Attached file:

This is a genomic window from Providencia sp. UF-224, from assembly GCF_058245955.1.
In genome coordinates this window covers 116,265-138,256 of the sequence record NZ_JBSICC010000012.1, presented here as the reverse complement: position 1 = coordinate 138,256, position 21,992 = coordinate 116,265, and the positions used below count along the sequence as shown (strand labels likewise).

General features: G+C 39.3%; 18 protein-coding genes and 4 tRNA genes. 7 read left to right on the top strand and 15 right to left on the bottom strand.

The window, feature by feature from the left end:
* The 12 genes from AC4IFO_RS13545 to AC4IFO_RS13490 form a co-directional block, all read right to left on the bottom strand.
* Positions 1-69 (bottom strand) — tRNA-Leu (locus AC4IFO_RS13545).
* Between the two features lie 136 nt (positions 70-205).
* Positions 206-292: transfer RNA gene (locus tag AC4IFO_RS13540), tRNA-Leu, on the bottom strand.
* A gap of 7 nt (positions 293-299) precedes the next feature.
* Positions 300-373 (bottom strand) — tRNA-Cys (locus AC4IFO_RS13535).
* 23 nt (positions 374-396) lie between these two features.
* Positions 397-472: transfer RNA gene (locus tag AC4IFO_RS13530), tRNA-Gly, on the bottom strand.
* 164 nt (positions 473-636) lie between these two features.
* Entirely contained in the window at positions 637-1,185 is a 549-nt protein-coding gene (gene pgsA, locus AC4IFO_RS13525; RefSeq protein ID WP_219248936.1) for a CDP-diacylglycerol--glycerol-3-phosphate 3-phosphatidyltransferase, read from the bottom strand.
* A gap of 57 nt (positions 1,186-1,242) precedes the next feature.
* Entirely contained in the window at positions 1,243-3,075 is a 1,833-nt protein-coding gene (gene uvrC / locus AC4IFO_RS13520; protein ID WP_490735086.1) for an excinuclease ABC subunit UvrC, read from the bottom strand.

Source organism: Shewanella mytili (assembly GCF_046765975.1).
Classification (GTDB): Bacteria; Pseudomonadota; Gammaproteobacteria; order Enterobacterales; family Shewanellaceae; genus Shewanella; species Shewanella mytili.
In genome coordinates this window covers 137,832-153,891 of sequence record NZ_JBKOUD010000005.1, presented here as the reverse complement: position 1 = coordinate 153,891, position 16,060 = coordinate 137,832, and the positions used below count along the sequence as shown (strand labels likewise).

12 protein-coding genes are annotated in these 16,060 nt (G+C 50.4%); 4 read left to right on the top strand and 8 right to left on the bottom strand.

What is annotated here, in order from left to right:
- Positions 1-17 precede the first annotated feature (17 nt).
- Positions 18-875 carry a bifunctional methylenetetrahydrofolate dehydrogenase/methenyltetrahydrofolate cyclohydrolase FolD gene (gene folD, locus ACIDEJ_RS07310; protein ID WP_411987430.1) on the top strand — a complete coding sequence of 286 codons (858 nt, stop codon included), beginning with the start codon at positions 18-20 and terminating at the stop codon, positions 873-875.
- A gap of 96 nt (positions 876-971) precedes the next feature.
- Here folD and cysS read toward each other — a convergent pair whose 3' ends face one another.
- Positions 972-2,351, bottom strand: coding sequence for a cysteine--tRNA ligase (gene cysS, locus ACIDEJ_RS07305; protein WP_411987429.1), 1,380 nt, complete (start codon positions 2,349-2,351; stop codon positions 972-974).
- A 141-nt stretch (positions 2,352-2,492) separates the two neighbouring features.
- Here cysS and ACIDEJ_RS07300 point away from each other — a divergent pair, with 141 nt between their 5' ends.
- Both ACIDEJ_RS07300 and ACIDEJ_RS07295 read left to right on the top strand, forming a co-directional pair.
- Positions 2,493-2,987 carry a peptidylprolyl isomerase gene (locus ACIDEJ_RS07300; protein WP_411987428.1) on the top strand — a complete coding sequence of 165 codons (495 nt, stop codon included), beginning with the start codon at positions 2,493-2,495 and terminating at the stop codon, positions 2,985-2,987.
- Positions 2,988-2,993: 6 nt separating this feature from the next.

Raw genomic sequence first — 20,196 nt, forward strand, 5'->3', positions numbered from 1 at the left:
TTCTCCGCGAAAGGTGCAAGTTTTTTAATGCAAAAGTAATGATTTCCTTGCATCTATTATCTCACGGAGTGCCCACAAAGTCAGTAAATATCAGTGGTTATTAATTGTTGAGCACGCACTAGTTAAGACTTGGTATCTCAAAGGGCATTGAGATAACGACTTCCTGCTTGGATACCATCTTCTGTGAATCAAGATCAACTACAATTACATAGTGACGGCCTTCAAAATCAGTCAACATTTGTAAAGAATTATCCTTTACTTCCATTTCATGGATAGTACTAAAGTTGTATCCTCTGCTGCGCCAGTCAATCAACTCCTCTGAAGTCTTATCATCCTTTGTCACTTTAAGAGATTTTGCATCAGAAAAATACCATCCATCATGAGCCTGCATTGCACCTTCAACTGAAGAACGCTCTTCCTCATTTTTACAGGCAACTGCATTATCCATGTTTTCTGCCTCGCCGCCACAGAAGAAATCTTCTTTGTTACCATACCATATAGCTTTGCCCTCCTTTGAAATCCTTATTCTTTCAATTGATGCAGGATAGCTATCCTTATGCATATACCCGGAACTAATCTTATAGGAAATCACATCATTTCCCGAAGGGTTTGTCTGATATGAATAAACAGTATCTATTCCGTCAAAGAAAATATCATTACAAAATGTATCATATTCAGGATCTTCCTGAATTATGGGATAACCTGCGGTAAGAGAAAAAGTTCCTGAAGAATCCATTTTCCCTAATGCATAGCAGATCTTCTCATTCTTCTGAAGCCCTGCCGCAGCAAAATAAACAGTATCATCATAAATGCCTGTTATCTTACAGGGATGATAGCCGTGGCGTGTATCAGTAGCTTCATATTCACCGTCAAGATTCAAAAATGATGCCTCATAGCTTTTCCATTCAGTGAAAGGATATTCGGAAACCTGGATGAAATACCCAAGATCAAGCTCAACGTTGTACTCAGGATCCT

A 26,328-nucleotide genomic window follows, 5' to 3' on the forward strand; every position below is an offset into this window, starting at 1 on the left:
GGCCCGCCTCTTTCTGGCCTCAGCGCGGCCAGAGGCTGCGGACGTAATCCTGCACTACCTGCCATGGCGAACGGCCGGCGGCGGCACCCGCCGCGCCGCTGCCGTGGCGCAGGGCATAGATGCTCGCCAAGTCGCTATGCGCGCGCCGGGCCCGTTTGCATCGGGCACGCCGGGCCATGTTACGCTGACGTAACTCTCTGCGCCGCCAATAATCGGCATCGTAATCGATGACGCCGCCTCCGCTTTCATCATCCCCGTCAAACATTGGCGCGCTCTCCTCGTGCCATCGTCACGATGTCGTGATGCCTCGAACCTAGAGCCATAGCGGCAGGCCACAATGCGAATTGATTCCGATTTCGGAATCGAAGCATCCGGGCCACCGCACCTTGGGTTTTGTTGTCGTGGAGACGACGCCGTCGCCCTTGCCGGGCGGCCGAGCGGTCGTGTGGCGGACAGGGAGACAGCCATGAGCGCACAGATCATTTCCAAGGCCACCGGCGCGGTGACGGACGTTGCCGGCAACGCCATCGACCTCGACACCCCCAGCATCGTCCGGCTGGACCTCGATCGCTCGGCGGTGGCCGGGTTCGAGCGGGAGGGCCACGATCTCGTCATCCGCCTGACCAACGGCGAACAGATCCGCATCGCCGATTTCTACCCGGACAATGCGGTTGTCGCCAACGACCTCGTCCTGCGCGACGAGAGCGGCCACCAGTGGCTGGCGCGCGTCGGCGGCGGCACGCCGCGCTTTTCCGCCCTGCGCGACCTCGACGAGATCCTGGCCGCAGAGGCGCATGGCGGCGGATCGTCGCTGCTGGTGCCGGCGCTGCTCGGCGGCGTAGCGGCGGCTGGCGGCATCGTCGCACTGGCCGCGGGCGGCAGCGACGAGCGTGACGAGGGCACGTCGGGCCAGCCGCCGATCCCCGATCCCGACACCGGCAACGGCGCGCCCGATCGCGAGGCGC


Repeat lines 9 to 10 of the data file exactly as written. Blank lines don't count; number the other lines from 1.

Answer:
* A gap of 7 nt (positions 293-299) precedes the next feature.
* Positions 300-373 (bottom strand) — tRNA-Cys (locus AC4IFO_RS13535).